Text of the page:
dependent upon:
the personality of the person holding the office
the informal powers of the presidency
the goals of the officeholder
the timing of events…events often shape a presidency
(for example, crises often lead to an expansion of
presidential powers)
The Growth of the Modern Presidency
• In the twentieth century, the presidency has become ever
more powerful.
• The modern presidency began with FDR, who was
elected to four terms during two huge national crises:
– The Great Depression
– World War II
• FDR also personalized the presidency with his use of
radio “fireside chats” with Americans at home.
• The modern president
leads a large government
plays an active and leading role in foreign and domestic policy
plays a strong legislative role
uses technology to get “close to Americans”
4. The Presidential Establishment
• Today, the president has numerous
advisors to help make policy and fulfill
the duties of chief executive:
– The Cabinet
– The Executive Office of the President
– White House Staff
– The First Lady
The Cabinet
• The Cabinet is not mentioned in the Constitution
and is formulated by each president as he/she
sees fit.
• The Cabinet consists of the heads of the major
bureaucratic departments (State, Defense,
Treasury, etc.).
• Congress exercises some control over the
bureaucracy -- through advice and consent and
budget controls.
The Executive Office
of the President (EOP)
• The EOP was established by FDR and is a very
important inner circle of advisors to the
• The EOP is staffed by persons responsible to the
president alone.
• The EOP includes such important offices as the
National Security Council, the Council of
Economic Advisors, and the Office of
Management and Budget.
White House Staff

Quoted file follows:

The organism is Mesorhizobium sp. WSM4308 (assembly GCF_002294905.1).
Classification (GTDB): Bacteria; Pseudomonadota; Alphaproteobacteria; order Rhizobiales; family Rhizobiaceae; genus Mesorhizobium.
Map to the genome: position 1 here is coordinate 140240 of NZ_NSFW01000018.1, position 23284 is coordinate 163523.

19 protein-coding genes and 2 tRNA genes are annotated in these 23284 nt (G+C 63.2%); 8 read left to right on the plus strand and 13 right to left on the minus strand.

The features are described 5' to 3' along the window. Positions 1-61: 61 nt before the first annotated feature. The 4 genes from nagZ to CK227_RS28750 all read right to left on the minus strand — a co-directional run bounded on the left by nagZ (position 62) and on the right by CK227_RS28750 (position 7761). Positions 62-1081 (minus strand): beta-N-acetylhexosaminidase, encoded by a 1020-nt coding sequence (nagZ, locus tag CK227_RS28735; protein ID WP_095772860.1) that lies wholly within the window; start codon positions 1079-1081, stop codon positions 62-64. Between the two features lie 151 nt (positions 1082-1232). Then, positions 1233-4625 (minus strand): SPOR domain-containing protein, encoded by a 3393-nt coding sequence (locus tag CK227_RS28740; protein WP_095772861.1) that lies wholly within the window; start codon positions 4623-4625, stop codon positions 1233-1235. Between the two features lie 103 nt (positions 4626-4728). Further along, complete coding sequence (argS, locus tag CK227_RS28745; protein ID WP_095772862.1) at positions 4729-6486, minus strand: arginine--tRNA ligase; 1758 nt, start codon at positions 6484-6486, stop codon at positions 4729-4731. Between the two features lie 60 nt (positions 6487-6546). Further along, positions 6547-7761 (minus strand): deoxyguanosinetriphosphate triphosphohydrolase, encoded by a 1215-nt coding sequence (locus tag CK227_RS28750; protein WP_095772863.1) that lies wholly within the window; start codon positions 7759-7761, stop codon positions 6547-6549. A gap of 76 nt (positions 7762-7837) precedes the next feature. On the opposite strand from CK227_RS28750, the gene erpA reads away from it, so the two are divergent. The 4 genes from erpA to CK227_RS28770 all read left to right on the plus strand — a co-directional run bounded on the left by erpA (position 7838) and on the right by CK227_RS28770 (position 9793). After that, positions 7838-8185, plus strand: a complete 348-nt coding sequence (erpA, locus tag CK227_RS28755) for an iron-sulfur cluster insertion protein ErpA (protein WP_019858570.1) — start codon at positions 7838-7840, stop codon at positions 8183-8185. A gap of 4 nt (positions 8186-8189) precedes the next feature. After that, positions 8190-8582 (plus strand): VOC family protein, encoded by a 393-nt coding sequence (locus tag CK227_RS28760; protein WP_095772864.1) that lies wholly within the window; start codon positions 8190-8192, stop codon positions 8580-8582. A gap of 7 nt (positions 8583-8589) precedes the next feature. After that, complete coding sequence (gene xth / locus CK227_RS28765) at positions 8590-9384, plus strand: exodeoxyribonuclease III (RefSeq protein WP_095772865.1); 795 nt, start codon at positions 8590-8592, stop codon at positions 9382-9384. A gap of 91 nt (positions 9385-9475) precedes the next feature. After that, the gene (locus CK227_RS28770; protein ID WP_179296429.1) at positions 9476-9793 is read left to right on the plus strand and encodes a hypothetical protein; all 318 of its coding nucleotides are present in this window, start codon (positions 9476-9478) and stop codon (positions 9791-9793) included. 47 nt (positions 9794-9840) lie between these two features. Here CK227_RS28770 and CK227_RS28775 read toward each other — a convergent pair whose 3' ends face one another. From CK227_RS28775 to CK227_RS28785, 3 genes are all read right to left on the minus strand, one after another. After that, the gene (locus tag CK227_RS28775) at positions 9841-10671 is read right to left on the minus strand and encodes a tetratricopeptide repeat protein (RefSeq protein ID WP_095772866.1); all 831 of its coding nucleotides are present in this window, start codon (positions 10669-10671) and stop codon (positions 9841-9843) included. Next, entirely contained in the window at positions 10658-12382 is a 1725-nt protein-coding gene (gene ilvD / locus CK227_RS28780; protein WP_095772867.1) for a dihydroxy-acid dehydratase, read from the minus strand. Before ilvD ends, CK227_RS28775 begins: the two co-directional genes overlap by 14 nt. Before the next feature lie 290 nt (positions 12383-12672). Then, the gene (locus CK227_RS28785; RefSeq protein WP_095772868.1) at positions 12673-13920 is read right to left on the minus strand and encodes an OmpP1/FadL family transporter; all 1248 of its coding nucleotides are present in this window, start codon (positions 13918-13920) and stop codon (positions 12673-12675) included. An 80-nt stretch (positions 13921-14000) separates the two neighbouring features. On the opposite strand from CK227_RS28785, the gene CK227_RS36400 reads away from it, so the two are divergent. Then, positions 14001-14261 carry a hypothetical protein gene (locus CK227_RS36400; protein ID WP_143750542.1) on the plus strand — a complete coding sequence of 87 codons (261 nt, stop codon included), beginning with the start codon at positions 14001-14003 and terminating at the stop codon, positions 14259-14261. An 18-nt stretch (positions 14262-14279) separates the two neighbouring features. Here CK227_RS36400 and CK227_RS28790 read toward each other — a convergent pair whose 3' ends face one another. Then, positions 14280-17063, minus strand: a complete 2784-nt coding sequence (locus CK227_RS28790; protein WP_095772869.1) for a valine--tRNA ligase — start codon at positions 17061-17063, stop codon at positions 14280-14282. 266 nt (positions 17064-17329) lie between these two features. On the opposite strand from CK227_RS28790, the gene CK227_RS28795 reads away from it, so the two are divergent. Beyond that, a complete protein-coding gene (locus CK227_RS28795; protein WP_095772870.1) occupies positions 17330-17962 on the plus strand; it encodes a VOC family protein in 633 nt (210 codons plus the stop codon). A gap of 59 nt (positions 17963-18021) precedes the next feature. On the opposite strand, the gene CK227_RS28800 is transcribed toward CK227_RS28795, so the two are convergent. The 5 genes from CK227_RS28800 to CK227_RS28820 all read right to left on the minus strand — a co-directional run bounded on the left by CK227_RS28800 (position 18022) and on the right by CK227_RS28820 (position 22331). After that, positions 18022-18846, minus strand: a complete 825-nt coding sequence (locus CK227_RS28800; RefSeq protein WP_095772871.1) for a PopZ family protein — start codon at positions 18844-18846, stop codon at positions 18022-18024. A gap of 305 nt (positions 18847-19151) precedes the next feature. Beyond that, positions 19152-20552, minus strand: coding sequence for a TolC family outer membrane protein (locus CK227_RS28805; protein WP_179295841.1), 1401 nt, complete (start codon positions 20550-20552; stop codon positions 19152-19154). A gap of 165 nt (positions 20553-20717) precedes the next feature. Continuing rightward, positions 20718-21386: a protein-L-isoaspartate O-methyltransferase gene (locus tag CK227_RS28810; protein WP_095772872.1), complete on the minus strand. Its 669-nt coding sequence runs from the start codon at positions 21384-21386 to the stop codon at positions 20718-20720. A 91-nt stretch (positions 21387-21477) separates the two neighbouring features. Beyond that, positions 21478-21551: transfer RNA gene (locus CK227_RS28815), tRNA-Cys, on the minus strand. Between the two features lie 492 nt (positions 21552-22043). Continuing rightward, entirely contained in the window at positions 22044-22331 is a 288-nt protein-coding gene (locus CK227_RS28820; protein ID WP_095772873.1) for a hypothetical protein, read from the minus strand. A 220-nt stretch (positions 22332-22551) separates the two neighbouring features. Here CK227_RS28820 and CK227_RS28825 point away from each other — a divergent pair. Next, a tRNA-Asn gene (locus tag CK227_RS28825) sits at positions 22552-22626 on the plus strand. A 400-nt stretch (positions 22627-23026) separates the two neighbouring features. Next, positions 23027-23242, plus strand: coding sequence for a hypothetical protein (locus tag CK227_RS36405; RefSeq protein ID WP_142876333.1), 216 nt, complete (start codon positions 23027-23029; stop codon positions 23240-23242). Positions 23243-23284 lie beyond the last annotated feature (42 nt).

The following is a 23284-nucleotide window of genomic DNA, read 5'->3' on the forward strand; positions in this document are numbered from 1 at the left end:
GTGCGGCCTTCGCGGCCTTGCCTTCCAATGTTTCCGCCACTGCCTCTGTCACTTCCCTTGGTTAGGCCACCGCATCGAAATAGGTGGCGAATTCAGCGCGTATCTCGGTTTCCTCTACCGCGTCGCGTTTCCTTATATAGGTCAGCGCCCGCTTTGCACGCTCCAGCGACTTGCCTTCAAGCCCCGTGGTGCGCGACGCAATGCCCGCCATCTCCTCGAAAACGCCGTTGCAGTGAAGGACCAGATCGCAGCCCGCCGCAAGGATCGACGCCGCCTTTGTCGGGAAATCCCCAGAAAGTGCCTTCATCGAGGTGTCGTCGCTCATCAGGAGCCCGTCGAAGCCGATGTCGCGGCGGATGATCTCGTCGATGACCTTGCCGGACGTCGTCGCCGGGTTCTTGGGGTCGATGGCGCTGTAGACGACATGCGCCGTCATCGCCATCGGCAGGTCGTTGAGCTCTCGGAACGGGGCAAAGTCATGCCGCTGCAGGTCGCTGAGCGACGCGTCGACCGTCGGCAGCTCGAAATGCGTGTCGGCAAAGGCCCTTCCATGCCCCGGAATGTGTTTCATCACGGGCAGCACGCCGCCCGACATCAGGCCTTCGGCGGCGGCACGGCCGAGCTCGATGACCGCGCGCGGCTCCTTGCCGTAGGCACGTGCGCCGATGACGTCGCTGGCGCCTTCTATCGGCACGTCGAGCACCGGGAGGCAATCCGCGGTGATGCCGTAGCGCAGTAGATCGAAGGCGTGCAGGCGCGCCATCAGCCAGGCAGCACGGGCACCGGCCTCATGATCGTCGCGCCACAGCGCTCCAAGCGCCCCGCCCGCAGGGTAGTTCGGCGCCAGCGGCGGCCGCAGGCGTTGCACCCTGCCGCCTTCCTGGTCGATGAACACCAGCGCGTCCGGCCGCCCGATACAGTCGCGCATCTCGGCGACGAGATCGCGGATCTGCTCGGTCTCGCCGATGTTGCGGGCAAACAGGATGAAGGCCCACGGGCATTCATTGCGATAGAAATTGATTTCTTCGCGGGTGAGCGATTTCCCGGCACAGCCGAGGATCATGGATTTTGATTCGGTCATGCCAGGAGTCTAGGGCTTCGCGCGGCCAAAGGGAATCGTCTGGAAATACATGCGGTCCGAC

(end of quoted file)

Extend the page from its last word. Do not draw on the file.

• The people most directly responsible to the
president are the White House staff such as
personal assistants, senior aides, administrative
personnel, and more.
• There is no Senate confirmation and their power
comes solely from their personal relationship with
the president.
• The White House staff reached a height of 583
members in 1972, but has gotten smaller since and
is generally around 400.
5. The Role of the President in the
Legislative Process:
The President as Policy Maker
• FDR claimed the leadership and agenda-setting
power for the president and got it.
• FDR shifted the president’s powers from that of
simply executing policy to making it.
• However, presidents have a hard time getting
Congress to pass their programs especially during
periods of divided government.
6. The President and Public Opinion
• Bill Clinton spoke to the public in a variety
of media configurations about 550 times a
• Ronald Reagan averaged 320 appearances a
• Harry Truman—only 88 time a year.
• “Going Public”: the act of going over the
heads of Congress members to gain direct
support from the people.
Presidential Approval Ratings
Since 1938
Public Opinion
Veto Power
Continuity and Change
• The presidency is a peculiar institution. Some have argued
that the job is too big for one person and that we expect far
too much from one person.
• Presidents do have a difficult set of jobs. They are a
symbol of the country and a ceremonial leader as well as
the nation’s chief executive.
• We know more about our presidents than ever before. We
what kind of underwear they prefer
what they eat
who they dated in high school
how much their haircuts cost. Has knowing so much made us
lose respect for the office? Perhaps we need to know less about
our presidents so that they may do more.